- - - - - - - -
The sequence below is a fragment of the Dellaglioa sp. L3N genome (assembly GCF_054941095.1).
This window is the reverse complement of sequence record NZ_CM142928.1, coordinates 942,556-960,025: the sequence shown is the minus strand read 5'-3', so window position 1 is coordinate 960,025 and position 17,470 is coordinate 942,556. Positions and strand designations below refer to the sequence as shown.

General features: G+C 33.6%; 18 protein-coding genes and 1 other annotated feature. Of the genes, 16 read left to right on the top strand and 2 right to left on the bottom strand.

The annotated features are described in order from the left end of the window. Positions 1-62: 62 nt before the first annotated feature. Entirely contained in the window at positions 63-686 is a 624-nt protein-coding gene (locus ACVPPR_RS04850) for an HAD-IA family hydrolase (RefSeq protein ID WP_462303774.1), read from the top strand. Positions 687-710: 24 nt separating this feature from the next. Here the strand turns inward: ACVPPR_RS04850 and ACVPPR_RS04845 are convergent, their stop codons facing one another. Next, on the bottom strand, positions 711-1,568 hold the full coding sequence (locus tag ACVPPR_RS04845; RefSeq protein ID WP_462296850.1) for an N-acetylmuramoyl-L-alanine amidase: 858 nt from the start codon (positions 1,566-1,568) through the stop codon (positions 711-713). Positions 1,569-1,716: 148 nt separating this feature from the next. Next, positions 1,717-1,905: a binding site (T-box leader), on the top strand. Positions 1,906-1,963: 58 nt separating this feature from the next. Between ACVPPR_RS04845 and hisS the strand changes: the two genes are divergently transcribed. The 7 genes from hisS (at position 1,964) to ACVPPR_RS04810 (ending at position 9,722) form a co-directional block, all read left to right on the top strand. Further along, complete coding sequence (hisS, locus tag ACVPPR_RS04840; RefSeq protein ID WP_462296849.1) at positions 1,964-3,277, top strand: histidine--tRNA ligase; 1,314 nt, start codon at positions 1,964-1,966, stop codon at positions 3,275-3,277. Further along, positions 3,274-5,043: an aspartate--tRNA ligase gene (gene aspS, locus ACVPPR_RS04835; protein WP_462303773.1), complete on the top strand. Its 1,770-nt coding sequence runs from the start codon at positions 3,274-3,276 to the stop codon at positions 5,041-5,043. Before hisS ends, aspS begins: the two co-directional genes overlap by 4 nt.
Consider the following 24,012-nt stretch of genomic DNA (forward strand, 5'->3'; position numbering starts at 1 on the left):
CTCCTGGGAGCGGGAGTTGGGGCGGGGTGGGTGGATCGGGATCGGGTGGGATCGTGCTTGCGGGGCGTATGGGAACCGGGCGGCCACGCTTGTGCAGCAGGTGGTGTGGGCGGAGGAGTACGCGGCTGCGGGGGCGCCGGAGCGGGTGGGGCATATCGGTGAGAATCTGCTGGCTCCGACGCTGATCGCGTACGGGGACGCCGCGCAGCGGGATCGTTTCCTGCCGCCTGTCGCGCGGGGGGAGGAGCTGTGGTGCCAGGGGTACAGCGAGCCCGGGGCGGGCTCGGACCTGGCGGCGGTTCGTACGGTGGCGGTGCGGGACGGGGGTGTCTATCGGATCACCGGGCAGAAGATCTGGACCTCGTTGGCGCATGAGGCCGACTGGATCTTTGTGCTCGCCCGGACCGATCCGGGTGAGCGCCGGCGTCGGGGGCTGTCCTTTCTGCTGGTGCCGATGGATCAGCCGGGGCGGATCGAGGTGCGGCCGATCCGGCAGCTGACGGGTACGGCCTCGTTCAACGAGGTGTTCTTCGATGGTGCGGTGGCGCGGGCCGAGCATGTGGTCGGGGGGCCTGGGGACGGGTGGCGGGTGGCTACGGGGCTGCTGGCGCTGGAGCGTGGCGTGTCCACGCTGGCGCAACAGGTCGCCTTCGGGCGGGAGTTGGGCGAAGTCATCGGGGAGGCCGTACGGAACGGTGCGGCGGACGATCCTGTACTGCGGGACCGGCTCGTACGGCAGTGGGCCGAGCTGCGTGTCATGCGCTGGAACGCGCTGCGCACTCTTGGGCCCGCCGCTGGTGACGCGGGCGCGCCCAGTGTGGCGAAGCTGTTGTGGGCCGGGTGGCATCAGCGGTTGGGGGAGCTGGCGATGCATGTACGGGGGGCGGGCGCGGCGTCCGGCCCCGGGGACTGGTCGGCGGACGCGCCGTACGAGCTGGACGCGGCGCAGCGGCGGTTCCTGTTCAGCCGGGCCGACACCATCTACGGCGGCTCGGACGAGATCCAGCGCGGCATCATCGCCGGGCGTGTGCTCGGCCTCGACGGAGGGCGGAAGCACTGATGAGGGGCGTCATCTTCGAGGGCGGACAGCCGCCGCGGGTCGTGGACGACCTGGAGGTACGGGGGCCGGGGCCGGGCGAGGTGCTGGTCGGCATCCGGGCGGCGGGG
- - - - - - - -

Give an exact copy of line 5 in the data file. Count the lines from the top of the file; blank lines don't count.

Consider the following 24,012-nt stretch of genomic DNA (forward strand, 5'->3'; position numbering starts at 1 on the left):